In total, the pickets numbered around 8,000 while 5,000 police officers - pulled together from different forces but led by South Yorkshire Police - were dispatched to the plant.
The National Union of Miners called the strike in response to the Government’s March 1984 announcement that it was closing 20 pits, with many more set to follow. The pits were the lifeblood of coal communities across Britain.
NUM leader Arthur Scargill had seen success in the 1972 strike, when a picket he led successfully closed Birmingham’s Saltley Gate coking works. There, the miners heavily outnumbered the police. The result was the three day week as Mr Scargill successfully strained Britain’s energy supply.
His intention was to repeat the trick at Orgreave.
The police, however, had other ideas and were ready and waiting. The officers, many decked out in riot gear and some on horseback, met the strikers with force.
Trouble escalated when horse-mounted police charged at the mass-picket. Clashes followed, with an estimated 120 miners and officers injured.
A total of 95 miners were arrested on trumped up charges including rioting and unlawful assembly. Four of the men were from County Durham.
But their trial collapsed after 16 weeks, amid accusations of unreliable evidence, fabrication and perjury.
Compensation was paid out to 39 of the men in out-of-court settlements, costing South Yorkshire Police £425,000.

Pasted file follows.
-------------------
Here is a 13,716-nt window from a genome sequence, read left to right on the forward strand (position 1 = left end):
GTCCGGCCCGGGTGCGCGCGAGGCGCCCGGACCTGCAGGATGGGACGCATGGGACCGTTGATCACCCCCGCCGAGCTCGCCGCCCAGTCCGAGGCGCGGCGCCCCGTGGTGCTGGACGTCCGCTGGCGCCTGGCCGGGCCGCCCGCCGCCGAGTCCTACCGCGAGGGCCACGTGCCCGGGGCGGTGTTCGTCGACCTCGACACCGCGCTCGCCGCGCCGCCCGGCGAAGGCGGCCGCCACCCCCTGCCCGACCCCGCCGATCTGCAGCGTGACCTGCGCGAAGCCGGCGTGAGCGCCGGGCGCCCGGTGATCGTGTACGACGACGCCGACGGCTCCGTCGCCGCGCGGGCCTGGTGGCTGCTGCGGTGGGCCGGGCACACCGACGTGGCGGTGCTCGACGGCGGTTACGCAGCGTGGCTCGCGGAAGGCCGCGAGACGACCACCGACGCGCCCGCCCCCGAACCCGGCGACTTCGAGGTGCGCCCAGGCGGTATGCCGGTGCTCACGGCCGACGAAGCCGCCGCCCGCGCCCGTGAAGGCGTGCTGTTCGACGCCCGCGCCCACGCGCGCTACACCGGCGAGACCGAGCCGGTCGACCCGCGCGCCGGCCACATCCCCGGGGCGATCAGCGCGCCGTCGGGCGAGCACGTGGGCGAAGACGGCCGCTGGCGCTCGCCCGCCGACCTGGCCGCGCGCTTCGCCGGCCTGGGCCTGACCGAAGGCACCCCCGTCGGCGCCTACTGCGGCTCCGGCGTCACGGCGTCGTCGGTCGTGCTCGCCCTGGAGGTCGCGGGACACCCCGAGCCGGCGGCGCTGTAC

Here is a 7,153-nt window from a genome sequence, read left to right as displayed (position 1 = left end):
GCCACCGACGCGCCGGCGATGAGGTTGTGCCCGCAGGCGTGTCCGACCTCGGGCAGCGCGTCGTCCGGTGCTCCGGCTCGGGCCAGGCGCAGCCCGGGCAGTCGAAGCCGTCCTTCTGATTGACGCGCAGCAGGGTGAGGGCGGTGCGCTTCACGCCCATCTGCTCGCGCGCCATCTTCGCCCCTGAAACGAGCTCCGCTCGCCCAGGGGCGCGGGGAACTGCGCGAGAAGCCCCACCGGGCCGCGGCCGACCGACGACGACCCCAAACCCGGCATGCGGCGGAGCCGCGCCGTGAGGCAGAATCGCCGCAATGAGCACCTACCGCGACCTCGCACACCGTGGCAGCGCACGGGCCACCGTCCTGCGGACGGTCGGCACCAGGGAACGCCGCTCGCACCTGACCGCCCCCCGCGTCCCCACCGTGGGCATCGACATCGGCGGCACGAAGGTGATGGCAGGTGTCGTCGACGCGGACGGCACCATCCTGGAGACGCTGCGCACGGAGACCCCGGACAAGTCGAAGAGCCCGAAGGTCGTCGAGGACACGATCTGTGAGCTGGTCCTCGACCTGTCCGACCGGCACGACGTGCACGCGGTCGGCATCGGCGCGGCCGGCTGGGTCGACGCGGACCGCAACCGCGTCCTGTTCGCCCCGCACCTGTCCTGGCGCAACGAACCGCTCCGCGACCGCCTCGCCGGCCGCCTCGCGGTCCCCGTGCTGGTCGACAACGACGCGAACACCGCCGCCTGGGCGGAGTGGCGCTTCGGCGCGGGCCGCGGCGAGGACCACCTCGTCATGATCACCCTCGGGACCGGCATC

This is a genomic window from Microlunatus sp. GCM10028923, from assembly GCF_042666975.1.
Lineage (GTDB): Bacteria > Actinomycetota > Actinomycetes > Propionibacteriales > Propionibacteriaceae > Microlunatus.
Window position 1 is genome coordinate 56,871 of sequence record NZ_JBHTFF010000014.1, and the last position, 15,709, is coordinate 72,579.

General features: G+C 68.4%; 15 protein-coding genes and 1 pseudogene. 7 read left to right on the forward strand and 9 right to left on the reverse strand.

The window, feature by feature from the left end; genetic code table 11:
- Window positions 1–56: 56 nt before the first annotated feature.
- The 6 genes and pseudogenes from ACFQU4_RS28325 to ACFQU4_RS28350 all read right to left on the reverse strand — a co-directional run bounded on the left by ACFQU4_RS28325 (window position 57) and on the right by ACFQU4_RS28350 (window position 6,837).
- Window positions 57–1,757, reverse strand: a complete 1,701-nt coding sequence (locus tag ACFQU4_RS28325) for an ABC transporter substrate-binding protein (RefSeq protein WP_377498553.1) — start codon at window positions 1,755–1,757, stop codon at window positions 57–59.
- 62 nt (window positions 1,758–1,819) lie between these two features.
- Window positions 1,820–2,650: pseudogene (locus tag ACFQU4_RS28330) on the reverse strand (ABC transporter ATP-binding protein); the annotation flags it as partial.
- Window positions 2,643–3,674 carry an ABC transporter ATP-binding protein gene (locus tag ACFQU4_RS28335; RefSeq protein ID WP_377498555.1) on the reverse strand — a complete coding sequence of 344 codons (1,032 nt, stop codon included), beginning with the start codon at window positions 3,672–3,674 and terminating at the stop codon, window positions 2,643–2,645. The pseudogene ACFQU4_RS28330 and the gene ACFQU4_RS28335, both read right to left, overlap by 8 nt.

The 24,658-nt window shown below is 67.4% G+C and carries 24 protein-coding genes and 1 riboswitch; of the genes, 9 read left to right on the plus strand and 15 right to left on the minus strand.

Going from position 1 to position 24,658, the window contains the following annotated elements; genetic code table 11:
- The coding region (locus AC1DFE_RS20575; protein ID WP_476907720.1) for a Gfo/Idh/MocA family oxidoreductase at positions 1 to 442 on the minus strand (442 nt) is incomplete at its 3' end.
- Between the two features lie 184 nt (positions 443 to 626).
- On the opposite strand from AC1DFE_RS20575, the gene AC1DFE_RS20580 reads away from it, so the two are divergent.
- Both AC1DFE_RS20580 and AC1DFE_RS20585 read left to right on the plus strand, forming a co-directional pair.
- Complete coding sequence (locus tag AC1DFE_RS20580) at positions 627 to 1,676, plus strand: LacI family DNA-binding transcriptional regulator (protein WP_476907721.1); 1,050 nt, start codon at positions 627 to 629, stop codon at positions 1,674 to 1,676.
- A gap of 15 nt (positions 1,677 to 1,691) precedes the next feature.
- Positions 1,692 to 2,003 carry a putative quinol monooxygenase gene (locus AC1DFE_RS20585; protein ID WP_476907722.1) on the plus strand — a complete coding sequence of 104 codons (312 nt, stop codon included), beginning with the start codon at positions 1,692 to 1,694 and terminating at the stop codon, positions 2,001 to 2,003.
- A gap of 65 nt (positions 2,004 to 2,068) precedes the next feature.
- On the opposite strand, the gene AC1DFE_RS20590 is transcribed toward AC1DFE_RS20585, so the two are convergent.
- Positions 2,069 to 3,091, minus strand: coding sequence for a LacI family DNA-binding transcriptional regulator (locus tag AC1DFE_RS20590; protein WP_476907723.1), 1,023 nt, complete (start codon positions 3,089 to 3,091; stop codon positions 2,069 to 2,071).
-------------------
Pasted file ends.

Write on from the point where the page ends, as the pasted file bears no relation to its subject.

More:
On Saturday, the North East miners associations will be sending representatives to South Yorkshire to mark the Battle of Orgreave’s 32 anniversary,
The Orgreave Truth and Justice Campaign has organised a march and rally as part of their drive for justice.
They will meet at The Old Bridge, Orgreave Lane, on the outskirts of Sheffield, at 5pm.
The campaigners are leading the fight for a public inquiry.
Calls for an inquiry into South Yorkshire Police’s handling of Orgreave have stepped up over recent months following the recent inquest into the deaths of 96 Liverpool fans at Hillsborough in 1989.
A jury found the fans were unlawfully killed, while South Yorkshire Police’s planning and actions contributed to their deaths.
Orgreave Truth and Justice Campaign chair Joe Rollin said: “In recent weeks the demand for the Government to set up an inquiry has become immense.
“People from all over the country – and some from other parts of the world - are telling us they have written to Home Secretary Theresa May urging her to speed up the decision she promised when we made our legal submission to her six months ago.
“After Hillsborough the demand for accountability of those to whom we entrust the responsibility for ensuring law and order in our communities has become unanswerable.
“Raising the standard for truth and justice ahead of our rally at Orgreave on Saturday June 18 will remind the Government of the urgency of now. Justice yet further delayed is justice denied.”
Alan Cummings, chairman of the Durham Miners’ Association, told the Chronicle last month: “There should be at the very least a public inquiry into what happened at Orgreave. In fact there should be a public inquiry into the whole policy of the dispute.”
Mr Cummings says when police evidence was given at the miners’ trial, “some of the jurors were actually laughing at what some of the police said it was such nonsense and so obviously made up”.
He added: “Yet not one officer, top or bottom from that day to this has been prosecuted. And Orgreave wasn’t a one off. There other incidents, like at Mansfield, where miners had gathered for a rally. A number were arrested and charged with riot.
“Witnesses were asked by the defence if they knew what a riot was and was it a riot they saw that day?
“They said they knew what a riot was and no it hadn’t happened, Instead they talked about how police violence and how they went over the top.”